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Metaphor in Homer
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Book description

How are time, speech, and thought presented in the Iliad and Odyssey? What role does metaphor play in these portrayals? How might metaphor have aided the poet in the production of his song? In this book, Andreas T. Zanker considers these and other questions from the perspective of conceptual metaphor theory, investigating the commonalities and differences between the ancient and modern conceptualizations of, for example, the passing of time, communication of information, and internal dialogue. In so doing, he takes a stance on broader questions concerning the alleged 'primitive' quality of the Homeric conceptual system, the process of composition in performance, and the categories of the literal and the figurative. All Greek is translated, and readers in disciplines beyond classics and cognitive linguistics will find something of interest in this investigation of the conceptual metaphors lodged within a corpus of extremely early poetry.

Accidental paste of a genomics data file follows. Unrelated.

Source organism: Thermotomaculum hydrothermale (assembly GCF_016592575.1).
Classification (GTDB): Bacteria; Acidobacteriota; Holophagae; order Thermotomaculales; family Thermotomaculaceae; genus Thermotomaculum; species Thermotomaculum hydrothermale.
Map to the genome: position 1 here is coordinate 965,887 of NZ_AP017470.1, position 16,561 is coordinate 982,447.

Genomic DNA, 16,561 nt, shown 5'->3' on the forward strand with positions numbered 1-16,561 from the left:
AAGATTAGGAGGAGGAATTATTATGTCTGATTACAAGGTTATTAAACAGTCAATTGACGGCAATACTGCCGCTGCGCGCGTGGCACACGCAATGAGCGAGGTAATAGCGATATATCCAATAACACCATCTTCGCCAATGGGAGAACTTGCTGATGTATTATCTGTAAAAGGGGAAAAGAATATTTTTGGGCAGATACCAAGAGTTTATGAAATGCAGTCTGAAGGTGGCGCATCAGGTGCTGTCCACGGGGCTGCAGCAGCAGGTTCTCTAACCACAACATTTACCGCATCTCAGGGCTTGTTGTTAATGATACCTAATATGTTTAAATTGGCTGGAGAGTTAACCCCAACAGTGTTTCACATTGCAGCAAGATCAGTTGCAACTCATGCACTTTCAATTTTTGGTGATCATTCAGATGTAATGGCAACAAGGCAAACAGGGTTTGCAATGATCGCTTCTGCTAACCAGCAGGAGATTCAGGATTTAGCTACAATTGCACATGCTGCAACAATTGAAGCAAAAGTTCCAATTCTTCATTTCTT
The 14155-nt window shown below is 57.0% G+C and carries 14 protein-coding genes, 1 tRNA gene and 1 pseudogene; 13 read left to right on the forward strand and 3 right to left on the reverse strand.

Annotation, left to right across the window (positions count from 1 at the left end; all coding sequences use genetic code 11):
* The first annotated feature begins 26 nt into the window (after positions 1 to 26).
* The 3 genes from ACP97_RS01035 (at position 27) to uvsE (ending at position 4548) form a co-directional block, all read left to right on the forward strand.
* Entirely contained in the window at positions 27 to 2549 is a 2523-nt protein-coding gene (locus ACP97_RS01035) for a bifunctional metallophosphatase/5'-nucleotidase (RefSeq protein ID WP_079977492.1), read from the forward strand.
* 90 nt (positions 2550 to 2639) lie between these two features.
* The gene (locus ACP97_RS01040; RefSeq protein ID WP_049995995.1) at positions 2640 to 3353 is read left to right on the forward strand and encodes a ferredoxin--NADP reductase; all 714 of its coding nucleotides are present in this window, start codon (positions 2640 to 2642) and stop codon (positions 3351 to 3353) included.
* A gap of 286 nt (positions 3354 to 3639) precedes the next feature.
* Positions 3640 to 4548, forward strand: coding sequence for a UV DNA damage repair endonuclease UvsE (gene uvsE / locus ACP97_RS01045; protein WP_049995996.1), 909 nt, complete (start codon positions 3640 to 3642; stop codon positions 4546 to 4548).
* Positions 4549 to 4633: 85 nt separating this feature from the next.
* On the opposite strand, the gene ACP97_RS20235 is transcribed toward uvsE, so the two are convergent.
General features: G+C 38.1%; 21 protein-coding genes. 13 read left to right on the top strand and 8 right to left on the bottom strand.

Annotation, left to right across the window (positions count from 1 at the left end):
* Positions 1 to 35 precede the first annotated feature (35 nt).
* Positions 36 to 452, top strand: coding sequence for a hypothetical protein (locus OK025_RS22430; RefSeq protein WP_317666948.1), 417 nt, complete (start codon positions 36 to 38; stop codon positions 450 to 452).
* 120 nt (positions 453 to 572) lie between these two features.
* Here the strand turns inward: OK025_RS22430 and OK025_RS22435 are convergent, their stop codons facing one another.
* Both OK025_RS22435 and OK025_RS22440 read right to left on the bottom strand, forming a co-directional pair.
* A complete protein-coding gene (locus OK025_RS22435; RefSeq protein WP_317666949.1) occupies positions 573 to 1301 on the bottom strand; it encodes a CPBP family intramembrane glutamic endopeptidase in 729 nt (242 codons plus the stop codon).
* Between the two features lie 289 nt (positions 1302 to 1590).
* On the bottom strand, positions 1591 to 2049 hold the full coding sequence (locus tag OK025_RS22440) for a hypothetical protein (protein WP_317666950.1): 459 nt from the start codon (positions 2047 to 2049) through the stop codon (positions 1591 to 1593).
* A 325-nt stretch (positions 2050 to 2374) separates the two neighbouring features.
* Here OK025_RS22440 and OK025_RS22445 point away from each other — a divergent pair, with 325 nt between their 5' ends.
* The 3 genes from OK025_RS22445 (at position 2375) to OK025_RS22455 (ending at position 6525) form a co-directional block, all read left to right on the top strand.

‘This excellent, timely, and lucidly written book, the first monograph to explore the significance of conceptual metaphor theory in any ancient literary corpus, stands at the cutting edge of contemporary classical studies. Zanker's careful and comprehensive account of Homeric metaphors for time, speech, mind, and selfhood will immediately establish itself as a landmark study in the field.'

Douglas Cairns - University of Edinburgh

‘Zanker intervenes in a long-standing debate on the supposed ‘primitiveness' of Homer. His insightful study of metaphor in Homer argues that early epic ideas about time, the mind, and speech are more in line with the modern conception (though without fully coinciding with it) than was previously thought. Refreshing work!'

Egbert Bakker - Yale University, Connecticut

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